Eroticism is in the eye of the beholder. In Japan, some women turn to electrically charged squid for sexual satisfaction. In the American world of masochism, one man begged to be tied on a spit and roasted over sizzling coals. His counterpart, a latex-loving dominatrix, reached ecstasy merely watching his pain.
What is abnormal may not necessarily be unnatural, according to sexologists who study the outer limits of the human psyche.
And, increasingly, as seen in a plethora of new books and films -- not to mention thousands of sites on the Internet -- kinky sex is getting more attention.
"To badly paraphrase Alfred Kinsey, [who pioneered sex research in the 1940s and 50s, filming couples in flagrante in his Indiana attic], 'the only unnatural sex act is the one you can't perform,'" said Robert Dunlap, a California sex therapist and filmmaker.
Paraphilias -- or socially unacceptable sexual practices -- are more common than most ordinary "vanilla" teleiophiles [those who desire adults] would imagine, according to Dr. Judy Kariansky, a sex therapist from Columbia University.
Though there is no hard data on what whether a spike in interest means a spike in actual activity, experts say anecdotally that couples are showing a marked interest in exploring new sexual intensity.
In his 2001 film, "Beyond Vanilla," Dunlap interviewed more than 200 subjects who had one common denominator, some type of fetish -- bondage, flogging, knife play and fire, among others.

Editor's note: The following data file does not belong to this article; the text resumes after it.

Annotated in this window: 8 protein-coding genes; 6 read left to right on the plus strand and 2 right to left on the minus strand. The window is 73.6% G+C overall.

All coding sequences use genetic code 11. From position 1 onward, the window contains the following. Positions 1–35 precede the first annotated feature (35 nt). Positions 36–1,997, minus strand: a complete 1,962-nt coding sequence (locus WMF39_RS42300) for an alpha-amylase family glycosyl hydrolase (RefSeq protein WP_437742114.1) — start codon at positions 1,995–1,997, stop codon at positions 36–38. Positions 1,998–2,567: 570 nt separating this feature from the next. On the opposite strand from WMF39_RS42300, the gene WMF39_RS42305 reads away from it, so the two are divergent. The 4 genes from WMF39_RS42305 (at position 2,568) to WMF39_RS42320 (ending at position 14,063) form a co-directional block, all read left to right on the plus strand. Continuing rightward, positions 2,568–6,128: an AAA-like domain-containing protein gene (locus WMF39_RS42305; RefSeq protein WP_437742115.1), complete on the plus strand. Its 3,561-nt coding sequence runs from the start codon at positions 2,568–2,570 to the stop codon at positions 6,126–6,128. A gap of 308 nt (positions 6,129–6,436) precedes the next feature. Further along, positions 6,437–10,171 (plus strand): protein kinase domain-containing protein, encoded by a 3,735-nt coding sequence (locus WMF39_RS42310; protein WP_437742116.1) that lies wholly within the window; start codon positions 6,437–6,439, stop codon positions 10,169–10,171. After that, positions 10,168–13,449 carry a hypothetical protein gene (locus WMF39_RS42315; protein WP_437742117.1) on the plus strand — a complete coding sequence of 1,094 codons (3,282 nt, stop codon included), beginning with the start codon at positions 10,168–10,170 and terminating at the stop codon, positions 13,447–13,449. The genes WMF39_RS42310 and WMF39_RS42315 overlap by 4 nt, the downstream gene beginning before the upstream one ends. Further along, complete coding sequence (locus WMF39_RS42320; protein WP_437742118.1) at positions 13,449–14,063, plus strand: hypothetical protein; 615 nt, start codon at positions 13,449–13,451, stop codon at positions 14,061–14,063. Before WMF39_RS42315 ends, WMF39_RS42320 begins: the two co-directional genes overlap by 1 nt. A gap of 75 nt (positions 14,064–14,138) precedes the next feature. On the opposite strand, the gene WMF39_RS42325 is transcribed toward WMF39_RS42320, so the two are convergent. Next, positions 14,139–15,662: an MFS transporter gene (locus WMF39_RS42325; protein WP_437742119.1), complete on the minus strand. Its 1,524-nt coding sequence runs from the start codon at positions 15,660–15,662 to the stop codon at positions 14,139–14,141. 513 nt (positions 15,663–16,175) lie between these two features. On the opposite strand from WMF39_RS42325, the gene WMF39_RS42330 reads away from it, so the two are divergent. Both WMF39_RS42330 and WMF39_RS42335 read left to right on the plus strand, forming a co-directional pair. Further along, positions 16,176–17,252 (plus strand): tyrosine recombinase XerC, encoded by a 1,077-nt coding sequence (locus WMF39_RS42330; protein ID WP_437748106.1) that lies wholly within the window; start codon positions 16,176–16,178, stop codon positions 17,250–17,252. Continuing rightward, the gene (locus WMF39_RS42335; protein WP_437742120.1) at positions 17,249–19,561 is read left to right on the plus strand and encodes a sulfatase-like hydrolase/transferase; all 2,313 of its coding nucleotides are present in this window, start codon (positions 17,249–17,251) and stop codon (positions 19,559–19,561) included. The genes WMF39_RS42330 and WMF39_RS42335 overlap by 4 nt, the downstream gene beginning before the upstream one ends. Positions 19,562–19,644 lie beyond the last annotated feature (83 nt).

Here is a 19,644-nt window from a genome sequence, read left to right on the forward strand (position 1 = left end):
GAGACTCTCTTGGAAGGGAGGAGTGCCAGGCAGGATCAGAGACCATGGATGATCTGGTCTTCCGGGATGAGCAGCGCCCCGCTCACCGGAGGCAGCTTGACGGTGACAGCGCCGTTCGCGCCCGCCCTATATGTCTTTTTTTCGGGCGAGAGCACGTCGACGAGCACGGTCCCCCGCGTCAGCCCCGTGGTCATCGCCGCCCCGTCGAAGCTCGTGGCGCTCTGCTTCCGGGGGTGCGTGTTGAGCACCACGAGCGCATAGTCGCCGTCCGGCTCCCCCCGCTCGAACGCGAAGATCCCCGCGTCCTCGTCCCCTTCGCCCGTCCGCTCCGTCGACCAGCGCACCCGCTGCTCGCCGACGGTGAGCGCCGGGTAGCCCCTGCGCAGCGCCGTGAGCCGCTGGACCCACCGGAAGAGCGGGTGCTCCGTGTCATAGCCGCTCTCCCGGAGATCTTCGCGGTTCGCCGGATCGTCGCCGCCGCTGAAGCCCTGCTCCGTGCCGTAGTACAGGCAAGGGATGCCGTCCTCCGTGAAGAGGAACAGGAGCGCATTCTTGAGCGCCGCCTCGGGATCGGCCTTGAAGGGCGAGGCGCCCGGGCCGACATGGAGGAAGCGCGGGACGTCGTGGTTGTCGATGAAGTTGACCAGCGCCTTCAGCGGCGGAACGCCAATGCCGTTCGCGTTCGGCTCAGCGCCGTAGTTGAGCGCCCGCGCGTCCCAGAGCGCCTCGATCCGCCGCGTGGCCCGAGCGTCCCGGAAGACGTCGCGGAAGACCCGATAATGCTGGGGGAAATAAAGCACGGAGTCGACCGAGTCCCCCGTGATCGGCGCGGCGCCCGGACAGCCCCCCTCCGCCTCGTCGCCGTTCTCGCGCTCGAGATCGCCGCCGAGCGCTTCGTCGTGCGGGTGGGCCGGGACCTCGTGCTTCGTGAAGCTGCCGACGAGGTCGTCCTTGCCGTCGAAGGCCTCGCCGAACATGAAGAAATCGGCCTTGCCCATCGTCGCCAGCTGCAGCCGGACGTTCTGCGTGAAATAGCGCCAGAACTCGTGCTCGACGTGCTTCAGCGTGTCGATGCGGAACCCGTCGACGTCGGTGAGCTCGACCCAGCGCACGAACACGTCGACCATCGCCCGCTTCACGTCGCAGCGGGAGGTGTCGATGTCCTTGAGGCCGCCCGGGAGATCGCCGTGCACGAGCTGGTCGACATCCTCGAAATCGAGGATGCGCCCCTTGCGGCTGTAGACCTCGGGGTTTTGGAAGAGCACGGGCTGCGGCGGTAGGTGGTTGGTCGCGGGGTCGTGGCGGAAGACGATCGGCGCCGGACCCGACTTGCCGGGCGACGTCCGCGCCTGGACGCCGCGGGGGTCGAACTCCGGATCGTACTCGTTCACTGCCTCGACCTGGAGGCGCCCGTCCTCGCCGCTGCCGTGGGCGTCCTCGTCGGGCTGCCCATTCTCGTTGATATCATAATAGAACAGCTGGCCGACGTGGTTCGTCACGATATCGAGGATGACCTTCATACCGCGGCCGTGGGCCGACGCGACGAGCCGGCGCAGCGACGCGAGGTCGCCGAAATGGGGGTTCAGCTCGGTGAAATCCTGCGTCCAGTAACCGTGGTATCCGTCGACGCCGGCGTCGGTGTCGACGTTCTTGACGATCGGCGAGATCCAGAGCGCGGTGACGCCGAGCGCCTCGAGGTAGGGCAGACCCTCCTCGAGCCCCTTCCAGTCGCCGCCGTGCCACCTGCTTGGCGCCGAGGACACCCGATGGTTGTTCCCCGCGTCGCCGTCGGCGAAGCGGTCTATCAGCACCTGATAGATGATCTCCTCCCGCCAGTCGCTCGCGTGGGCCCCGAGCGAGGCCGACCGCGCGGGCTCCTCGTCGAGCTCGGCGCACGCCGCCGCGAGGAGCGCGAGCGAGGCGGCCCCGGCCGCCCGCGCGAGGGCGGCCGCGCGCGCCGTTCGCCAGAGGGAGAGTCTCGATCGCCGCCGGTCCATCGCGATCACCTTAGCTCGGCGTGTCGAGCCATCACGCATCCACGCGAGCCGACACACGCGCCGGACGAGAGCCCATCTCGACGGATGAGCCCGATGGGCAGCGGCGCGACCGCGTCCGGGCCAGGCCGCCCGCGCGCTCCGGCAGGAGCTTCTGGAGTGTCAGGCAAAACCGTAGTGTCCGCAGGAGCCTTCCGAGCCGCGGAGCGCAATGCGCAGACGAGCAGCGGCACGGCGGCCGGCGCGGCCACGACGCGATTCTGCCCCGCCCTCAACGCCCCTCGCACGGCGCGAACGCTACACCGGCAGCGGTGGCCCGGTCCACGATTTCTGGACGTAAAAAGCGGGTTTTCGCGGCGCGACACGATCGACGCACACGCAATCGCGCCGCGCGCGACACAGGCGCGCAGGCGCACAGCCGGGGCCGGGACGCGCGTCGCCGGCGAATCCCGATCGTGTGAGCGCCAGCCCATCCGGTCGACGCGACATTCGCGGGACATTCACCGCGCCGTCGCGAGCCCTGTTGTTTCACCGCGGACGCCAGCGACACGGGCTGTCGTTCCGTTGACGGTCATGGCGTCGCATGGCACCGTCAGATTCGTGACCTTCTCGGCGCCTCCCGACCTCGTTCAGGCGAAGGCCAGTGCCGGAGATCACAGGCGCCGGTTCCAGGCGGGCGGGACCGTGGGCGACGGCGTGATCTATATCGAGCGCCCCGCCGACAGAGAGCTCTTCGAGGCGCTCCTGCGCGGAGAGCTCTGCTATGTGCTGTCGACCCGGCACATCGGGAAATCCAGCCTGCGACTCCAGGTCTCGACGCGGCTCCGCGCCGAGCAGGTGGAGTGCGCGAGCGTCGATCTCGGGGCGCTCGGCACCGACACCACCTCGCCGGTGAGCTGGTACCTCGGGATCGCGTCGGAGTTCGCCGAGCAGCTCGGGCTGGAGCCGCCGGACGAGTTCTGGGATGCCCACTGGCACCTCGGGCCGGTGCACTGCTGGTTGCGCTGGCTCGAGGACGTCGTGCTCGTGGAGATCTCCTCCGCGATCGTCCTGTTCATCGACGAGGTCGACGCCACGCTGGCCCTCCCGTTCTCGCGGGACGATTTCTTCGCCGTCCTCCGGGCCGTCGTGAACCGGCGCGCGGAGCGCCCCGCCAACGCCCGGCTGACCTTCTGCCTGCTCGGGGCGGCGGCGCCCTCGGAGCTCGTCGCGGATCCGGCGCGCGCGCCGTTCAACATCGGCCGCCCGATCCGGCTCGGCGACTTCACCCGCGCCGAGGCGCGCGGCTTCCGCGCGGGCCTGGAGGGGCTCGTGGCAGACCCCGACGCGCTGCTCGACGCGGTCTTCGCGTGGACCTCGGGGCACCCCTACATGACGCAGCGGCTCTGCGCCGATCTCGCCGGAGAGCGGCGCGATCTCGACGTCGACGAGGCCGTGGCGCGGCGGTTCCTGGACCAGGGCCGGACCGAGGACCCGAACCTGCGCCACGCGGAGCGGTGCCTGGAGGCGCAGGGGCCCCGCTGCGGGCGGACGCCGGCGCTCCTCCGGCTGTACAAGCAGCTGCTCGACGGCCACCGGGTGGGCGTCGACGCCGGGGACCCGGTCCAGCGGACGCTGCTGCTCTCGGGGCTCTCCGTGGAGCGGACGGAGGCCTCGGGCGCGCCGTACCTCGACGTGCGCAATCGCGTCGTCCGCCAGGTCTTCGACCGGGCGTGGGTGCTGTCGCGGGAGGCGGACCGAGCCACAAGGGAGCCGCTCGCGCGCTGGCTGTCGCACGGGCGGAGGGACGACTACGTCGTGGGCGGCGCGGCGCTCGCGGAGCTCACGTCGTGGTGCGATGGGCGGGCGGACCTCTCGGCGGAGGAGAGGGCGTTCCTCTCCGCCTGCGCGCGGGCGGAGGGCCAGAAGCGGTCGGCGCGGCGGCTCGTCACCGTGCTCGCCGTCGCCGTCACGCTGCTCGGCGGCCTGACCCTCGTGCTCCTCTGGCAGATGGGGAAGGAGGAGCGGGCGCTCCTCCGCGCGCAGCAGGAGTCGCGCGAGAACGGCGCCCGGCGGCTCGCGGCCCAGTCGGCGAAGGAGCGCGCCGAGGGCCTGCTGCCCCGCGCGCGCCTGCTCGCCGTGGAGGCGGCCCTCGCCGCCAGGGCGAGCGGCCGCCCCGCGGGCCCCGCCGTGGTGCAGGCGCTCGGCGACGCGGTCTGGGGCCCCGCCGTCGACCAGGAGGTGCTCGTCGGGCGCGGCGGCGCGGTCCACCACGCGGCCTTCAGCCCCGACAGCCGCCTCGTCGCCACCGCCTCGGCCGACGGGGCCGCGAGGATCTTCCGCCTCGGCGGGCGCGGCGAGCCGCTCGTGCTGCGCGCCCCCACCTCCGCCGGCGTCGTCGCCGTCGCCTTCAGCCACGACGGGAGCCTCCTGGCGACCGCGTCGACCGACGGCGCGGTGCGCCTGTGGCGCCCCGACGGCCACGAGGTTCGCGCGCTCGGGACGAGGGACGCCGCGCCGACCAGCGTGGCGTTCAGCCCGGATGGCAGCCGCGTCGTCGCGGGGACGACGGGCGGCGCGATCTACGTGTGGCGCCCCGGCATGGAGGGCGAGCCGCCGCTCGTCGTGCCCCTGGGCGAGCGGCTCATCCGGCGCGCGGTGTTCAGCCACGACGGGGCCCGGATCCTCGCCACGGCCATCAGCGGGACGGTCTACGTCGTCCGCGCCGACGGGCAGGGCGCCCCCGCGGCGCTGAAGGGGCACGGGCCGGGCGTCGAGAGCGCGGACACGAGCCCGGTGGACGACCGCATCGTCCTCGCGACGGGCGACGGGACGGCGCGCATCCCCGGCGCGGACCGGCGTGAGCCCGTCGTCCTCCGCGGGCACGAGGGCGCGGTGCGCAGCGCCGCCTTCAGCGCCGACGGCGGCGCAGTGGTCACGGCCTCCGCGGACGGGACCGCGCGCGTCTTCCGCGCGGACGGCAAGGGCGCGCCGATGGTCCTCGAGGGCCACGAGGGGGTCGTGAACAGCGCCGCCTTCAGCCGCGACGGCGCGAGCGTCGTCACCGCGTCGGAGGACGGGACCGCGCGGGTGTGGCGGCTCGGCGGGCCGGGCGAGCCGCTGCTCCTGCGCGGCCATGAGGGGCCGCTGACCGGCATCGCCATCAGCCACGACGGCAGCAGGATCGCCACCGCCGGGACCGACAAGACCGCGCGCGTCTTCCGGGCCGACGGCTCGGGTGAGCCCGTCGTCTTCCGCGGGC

When asked "What is kinky?" academics, doctors, lawyers and even a congressman, shared fantasies like, "sex with a taxi driver in the back seat," "pouring candle wax on his testicles," "arresting someone and patting them down on the bar," "being gang-raped by many sets of twins, or better yet, triplets."
The film was widely praised and used by the University of Minnesota medical department at conferences on human sexuality and development.
Today, Dunlap is in negotiations for release of his latest film, a biography of the life of Xaviera Hollander, the madam who brought kinky sex out of the closet in 1971 with her book, "The Happy Hooker." His documentary earned early acclaim at numerous film festivals.
Also out this year are two books that appeal to those interested in sex outside the normal boundaries and that explore a world where pain, pleasure and often guilt intertwine.
One, "The Other Side of Desire," is a journalist's exploration of "the far realms of lusting and longing," including that reference to the pain aficionado who ordered her "servants" to barbecue her willing submissive.
Another, "The Adventurous Lover," which is part of the new "Joy of Sex" series, is a handbook for couples who want to experiment in a safe environment.
"It's a totally new revolution and it's really exploded," Dunlap told ABCNews.com. "The Internet has changed everything. So many people can go online and say, 'This is me. I love this. I am finding like types.'"
And for those who think this phenomenon might encourage anti-social behavior, he counters, "I don't think anyone was really damaged or hurt by book or movie."
Columbia's Kuriansky agrees that "what's weird, sick or kinky for you is what practitioners defend as 'normal' for them."